Earlier this year, a major study indicated that Vitamin D supplements could spare over three million people from colds or flu in the UK each year.

5. Drink more water

As we drink more and more caffeine, we seem to drink less and less water and thus become more and more dehydrated.

Too few people appreciate that water is more than a flavourless beverage containing no sugar, calories or additives; it is an essential nutrient for life and health.

Water actually accounts for around 60% of our bodies and 73% of our brains, so it’s little wonder hydration affects proper physiological functioning.

We recently wrote a blog reviewing various drinking waters, from alkaline and filtered to bottled and tap. It’ll certainly help you cut through the confusion.

The main thing, alas, is to ensure you’re drinking enough day-to-day!

6. Get at least eight hours’ sleep

We have become so obsessed with tech that we spend hours every night scrolling through social channels, our faces illuminated by the glow from our smartphones.

This naturally affects what time we go to bed, and consequently how many hours’ sleep we get. Do your body and mind a favour and shut your phone off an hour before bed. Oh, you need your alarm? Then set your phone to ‘Do Not Disturb’ an hour before.

Better-quality sleep has so many benefits, from improving energy levels and mental sharpness to expediting fat loss and boosting mood.

One great book we read this year was Why We Sleep: The New Science of Sleep and Dreams by neuroscientist Matthew Walker. In it, Walker suggests sleep as a virtual panacea for an array of conditions which negatively impact body and mind.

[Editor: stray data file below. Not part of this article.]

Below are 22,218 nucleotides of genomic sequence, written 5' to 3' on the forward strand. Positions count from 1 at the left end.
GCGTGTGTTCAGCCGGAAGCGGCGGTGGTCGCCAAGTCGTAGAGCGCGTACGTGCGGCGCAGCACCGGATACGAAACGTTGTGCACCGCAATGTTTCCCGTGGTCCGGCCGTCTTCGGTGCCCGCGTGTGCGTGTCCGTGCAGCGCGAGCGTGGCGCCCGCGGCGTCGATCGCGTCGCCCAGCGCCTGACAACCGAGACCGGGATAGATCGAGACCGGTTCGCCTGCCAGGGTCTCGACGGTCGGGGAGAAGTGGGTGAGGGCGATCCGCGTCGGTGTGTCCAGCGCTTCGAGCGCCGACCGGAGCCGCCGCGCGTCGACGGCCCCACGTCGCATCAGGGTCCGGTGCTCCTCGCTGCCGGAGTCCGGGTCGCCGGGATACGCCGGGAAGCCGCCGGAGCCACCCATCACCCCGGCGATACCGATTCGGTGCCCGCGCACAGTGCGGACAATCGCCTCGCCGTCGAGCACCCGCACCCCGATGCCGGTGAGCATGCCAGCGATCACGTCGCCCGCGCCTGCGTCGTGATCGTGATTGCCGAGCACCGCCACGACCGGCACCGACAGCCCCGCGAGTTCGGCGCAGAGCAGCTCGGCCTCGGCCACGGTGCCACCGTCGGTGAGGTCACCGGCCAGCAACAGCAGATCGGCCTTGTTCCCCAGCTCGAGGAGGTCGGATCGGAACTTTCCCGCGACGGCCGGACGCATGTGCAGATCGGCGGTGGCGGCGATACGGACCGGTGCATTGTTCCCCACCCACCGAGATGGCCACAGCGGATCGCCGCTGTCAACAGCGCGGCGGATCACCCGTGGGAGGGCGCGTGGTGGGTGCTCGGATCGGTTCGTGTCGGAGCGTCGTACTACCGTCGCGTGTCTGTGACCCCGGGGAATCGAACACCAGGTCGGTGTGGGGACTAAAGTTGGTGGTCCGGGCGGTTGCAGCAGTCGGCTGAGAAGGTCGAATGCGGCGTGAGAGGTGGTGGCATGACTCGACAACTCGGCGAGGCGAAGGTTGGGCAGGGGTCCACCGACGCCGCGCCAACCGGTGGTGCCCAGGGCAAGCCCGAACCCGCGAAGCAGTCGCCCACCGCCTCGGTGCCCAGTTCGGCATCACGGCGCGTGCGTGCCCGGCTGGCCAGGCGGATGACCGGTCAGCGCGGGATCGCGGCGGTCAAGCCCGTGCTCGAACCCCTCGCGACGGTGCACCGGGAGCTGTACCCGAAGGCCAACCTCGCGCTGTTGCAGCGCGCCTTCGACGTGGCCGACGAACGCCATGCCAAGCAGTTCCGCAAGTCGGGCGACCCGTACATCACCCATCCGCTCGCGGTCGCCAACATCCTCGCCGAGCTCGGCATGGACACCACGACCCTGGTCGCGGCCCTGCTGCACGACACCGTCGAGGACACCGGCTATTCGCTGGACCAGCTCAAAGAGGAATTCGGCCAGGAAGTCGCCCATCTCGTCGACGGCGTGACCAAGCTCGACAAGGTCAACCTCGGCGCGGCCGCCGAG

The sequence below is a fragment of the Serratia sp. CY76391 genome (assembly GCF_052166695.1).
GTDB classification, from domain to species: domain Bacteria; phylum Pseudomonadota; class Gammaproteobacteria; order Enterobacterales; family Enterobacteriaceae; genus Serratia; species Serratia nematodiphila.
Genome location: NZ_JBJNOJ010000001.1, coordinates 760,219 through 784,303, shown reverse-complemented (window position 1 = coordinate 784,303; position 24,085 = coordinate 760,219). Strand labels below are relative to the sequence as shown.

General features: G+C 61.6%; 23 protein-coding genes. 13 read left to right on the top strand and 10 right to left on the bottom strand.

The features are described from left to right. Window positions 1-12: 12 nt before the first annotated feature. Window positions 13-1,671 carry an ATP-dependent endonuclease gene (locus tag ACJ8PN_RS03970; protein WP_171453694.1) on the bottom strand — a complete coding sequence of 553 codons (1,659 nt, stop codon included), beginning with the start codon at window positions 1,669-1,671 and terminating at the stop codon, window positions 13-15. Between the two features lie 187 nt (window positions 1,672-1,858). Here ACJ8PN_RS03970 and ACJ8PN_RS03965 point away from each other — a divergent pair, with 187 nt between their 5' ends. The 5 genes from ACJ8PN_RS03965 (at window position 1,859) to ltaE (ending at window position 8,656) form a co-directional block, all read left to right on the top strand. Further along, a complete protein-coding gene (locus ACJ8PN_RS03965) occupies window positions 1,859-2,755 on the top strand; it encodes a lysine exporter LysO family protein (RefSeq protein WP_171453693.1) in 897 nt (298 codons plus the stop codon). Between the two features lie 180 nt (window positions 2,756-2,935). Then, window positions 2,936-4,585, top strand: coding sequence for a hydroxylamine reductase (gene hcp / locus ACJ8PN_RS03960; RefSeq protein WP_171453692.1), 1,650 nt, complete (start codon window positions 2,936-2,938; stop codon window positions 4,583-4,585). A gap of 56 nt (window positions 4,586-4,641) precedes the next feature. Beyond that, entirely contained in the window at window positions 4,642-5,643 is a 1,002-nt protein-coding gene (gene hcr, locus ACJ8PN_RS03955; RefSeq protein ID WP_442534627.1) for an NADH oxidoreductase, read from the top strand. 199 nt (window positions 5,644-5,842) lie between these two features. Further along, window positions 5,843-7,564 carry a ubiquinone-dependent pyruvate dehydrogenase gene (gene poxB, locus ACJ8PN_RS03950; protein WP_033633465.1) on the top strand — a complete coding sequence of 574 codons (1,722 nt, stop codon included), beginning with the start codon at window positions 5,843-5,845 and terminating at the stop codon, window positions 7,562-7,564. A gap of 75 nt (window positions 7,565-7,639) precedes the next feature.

7. Eat your greens

It probably goes without saying that we should eat plenty of fruit and vegetables; they are the cornerstone of a good diet.

Earlier this year, in what was a widely-reported story, we learned that 10-a-day should be the new target for such foods.

Research by Imperial College London correlated 800g of fruit and vegetables (equal to 10-a-day) with a 24% reduced risk of heart disease, a 33% reduced risk of stroke, a 28% reduced risk of cardiovascular disease, a 13% reduced risk of total cancer and a 31% reduction in premature deaths.

You simply can’t argue with such statistically significant results. In 2019, aim for a couple of portions of fruit per day along with at least half a dozen vegetables: by doing so, you stand a great chance of hitting all your key nutrients except perhaps omega-3 (for which, a top-quality fish oil is recommended).

If you do find 10-a-day tough going (and many do), a greens supplement can help. Our formulas from Vibrant Health, Greens Best and pHresh Greens utilise many of the most nutritious fruits and vegetables in existence, from broccoli sprouts and kale to spirulina, spinach and wheatgrass.

One scoop is generally equal to between three and seven servings of greens.

Make 2019 Your Healthiest Year Yet

Most of us just don’t get enough vitamin D, which is why the Vitamin D Council have referred to deficiency among the population as a ‘pandemic’.

Will you manage all seven in 2019? Who knows. To have the best chance, make a plan and document your progress, setting reminders on your calendar.

It’s too easy to fall off the wagon, so don’t be afraid to let yourself off the hook once in a while.

With any luck, 2019 will be your healthiest year to date; a year characterised by better sleep and nutrition, higher energy levels and stronger immunity.

The power’s in your hands.